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It was a meeting borne of sadness. In early November Beth Emet’s Rabbi Andrea London and Tim Rhoze, artistic director of Fleetwood-Jourdain Theatre, sat down for breakfast. The two discussed the continual coming together of the Evanston community to mourn recurring tragedies that have affected the nation. Both Rabbi London and Mr. Rhoze have been pillars in their respective Evanston communities – Rabbi London in the Jewish community and Mr. Rhoze in the Black community.

Although both have been involved with culture sharing, neither had consciously sought to bring the communities together in the act of celebration.

They decided the holiday season would be the perfect time. The goal was to do a cultural exchange centered around Beth Emet’s annual Hanukkah event and Fleetwood-Jourdain’s annual Kwanzaa celebration. “Beth Emet does a lot of exchanges with churches and mosques, but this is the first time we are doing a Kwanzaa event, which is exciting,” said Rabbi London.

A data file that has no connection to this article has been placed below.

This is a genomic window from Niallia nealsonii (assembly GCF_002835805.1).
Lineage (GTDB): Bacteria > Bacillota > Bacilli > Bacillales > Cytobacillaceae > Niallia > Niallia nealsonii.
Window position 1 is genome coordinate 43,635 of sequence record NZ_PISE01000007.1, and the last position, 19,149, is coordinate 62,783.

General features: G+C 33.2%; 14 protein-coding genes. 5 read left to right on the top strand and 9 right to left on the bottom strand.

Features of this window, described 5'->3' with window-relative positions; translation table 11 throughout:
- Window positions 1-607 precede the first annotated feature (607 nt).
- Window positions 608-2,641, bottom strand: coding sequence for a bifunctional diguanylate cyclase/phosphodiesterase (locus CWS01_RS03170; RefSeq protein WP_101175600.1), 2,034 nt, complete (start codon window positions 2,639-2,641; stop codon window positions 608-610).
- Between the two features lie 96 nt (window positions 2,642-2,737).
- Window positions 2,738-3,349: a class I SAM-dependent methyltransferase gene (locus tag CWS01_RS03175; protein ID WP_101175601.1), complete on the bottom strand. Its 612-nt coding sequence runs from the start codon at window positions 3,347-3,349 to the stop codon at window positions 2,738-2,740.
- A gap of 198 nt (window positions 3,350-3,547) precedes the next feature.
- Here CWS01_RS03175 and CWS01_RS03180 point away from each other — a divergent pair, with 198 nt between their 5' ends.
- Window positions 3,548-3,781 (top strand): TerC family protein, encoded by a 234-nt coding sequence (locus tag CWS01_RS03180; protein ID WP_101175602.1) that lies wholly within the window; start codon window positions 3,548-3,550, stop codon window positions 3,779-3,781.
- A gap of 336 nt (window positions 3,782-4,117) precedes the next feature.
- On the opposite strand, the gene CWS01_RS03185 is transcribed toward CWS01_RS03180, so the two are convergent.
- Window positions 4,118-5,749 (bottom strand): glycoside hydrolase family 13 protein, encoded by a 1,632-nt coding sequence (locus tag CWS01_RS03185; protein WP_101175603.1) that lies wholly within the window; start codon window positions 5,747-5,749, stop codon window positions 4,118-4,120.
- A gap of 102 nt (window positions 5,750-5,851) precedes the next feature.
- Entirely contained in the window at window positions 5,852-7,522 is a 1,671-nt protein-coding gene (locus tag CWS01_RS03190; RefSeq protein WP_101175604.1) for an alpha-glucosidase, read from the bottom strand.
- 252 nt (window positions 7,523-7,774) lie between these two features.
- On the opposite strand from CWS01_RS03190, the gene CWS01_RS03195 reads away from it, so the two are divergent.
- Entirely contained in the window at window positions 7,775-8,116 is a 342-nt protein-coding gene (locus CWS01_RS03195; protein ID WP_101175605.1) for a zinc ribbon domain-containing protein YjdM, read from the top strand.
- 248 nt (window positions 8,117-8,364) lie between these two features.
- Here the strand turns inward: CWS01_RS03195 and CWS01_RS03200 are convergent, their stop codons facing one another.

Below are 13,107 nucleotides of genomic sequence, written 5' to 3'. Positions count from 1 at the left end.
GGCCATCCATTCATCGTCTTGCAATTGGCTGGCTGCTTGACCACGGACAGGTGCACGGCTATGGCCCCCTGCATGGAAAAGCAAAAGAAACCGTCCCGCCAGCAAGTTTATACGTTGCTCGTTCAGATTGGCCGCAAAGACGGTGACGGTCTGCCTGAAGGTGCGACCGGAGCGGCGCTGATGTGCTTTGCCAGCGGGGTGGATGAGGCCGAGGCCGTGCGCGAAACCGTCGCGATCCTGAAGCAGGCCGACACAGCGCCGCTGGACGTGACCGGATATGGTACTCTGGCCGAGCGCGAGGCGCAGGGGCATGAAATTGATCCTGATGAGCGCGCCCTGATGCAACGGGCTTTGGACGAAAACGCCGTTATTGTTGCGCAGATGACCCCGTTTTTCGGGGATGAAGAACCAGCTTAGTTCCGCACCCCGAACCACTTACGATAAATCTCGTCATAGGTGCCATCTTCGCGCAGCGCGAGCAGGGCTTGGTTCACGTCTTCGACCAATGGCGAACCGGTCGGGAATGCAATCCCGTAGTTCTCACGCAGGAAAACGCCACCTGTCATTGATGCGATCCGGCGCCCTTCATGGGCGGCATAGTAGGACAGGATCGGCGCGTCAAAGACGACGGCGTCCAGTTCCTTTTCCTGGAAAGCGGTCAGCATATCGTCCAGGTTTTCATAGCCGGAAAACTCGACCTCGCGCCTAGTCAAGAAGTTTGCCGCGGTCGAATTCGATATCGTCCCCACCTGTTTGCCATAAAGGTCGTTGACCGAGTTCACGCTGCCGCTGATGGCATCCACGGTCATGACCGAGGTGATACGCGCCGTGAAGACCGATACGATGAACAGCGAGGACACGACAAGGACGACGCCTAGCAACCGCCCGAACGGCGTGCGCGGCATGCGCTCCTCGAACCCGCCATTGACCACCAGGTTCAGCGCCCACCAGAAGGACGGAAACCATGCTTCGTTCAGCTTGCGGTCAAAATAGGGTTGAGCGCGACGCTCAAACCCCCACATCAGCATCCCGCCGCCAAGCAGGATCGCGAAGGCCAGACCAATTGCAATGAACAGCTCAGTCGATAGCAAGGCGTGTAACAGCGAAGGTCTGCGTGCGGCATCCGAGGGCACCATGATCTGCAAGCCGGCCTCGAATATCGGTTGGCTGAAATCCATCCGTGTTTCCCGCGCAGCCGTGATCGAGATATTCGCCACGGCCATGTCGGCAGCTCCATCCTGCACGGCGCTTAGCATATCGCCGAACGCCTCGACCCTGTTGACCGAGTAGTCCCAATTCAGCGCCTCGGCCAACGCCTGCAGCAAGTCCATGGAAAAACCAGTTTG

“Everyone is invited to both celebrations,” said Mr. Rhoze. “This kind of sharing must be our new normal if we are to become people who actively and intentionally come together to be a true community.”

Beth Emet⁳ ⁁ Chanukah Celebration For Everyone†and Fleetwood-Jourdain⁳ ⁋wanzaa Celebration

Beth Emet’s “A Chanukah Celebration For Everyone,” will start at 5:30 p.m. Dec. 7 and consist of a dinner, crafts and dreidel games, followed by the lighting of the first candle of the menorah, Shabbat service, and a performance from Beth Emet’s youth choir at 6:30 p.m.Fleetwood-Jourdain’s “Kwanzaa Celebration” will begin at 6 p.m. Dec. 26 and feature traditional African drumming, spoken word performed by the ETHS slam team and African-heritage inspired music. Both events seek to share the values and traditions of both communities with the City as a whole.